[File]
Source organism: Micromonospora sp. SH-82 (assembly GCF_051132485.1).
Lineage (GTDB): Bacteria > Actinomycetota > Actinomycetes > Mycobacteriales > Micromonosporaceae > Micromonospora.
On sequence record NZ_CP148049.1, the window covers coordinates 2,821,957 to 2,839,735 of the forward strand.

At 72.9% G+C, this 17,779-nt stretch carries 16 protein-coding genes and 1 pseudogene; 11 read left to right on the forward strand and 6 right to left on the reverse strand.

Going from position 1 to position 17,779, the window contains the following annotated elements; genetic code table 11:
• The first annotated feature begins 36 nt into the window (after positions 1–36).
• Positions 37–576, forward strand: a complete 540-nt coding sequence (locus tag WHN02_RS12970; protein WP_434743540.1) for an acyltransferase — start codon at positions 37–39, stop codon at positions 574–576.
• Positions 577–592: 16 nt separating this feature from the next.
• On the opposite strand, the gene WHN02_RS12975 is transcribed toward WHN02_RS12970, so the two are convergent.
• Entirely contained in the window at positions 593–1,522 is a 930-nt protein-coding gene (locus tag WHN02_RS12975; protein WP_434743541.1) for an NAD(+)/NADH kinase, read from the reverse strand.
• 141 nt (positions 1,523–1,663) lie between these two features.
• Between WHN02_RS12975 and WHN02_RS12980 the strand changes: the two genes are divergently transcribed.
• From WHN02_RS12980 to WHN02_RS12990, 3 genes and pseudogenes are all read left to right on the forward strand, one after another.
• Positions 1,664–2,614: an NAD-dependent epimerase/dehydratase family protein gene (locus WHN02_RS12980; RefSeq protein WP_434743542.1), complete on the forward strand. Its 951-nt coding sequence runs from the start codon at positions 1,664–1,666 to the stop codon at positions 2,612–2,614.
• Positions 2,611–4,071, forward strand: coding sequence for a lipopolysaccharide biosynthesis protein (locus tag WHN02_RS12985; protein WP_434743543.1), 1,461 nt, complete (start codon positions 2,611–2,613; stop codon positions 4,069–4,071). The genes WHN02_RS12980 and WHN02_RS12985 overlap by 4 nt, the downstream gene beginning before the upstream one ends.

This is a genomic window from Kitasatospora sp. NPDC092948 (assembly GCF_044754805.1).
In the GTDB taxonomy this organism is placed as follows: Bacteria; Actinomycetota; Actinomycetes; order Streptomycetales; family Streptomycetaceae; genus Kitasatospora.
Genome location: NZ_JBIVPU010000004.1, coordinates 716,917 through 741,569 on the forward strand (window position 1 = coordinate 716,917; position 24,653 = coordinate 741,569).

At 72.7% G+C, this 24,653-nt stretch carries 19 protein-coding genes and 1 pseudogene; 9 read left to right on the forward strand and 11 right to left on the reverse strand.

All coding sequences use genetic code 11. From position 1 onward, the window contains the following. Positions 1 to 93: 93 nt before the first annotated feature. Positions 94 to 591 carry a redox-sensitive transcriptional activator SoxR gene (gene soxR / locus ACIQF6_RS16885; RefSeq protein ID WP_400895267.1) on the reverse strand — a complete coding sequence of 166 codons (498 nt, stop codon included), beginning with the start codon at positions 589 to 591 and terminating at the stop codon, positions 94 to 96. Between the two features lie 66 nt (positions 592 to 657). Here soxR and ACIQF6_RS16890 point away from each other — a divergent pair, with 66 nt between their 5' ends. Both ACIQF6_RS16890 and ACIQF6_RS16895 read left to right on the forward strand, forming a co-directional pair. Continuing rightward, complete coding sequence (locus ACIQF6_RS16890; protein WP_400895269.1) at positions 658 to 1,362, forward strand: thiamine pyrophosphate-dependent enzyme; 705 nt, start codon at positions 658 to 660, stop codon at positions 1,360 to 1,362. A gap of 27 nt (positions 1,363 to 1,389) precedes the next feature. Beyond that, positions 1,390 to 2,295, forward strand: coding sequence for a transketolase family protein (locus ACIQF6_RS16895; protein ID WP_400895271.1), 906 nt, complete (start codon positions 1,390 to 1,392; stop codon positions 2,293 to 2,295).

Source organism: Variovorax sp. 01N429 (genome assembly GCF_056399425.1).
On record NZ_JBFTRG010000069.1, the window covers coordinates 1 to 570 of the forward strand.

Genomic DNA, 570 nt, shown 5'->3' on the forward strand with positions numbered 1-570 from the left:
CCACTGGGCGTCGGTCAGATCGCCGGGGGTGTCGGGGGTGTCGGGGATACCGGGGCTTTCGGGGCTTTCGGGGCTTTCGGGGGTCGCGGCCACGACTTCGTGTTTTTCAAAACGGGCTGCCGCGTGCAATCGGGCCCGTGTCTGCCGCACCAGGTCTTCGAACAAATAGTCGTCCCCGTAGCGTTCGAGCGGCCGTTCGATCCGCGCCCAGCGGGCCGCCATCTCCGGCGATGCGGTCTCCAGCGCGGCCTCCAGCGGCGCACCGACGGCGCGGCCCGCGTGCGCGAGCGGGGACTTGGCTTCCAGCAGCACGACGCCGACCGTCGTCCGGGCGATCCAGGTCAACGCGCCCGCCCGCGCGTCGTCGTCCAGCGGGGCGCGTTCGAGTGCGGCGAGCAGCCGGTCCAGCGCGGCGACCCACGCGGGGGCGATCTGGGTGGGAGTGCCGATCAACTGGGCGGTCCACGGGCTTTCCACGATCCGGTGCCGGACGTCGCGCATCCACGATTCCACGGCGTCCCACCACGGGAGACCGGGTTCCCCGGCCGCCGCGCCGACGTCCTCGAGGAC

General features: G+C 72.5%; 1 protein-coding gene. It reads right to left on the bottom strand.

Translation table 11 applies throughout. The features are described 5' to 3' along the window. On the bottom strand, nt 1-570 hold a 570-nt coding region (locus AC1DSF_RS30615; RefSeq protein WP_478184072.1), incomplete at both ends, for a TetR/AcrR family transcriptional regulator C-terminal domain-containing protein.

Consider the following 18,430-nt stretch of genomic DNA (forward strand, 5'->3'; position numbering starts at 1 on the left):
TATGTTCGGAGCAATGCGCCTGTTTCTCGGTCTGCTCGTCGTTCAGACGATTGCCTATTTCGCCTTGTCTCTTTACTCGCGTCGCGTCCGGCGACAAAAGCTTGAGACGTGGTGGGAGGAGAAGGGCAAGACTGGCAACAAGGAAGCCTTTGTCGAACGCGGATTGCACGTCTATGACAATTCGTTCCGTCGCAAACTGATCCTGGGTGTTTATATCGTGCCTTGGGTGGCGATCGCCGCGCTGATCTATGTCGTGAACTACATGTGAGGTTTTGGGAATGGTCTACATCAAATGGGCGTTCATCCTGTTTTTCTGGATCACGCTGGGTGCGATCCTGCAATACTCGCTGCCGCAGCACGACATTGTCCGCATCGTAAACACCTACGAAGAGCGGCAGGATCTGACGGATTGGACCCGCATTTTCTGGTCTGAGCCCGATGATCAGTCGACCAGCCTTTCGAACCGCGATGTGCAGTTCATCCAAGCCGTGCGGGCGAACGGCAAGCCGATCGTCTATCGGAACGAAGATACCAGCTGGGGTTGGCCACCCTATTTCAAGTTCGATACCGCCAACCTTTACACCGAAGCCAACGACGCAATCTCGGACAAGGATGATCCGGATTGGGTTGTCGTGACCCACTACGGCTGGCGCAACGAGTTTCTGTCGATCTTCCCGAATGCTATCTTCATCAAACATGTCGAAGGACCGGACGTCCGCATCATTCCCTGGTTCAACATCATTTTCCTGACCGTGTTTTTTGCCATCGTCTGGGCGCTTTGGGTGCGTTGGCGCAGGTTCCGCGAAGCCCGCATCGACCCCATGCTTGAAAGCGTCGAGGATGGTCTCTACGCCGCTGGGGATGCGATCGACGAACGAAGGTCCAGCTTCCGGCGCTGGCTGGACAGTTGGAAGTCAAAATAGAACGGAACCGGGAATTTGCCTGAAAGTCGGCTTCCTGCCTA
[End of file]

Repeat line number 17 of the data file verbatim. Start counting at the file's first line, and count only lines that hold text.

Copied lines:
In the GTDB taxonomy this organism is placed as follows: Bacteria; Actinomycetota; Actinomycetes; order Streptomycetales; family Streptomycetaceae; genus Kitasatospora.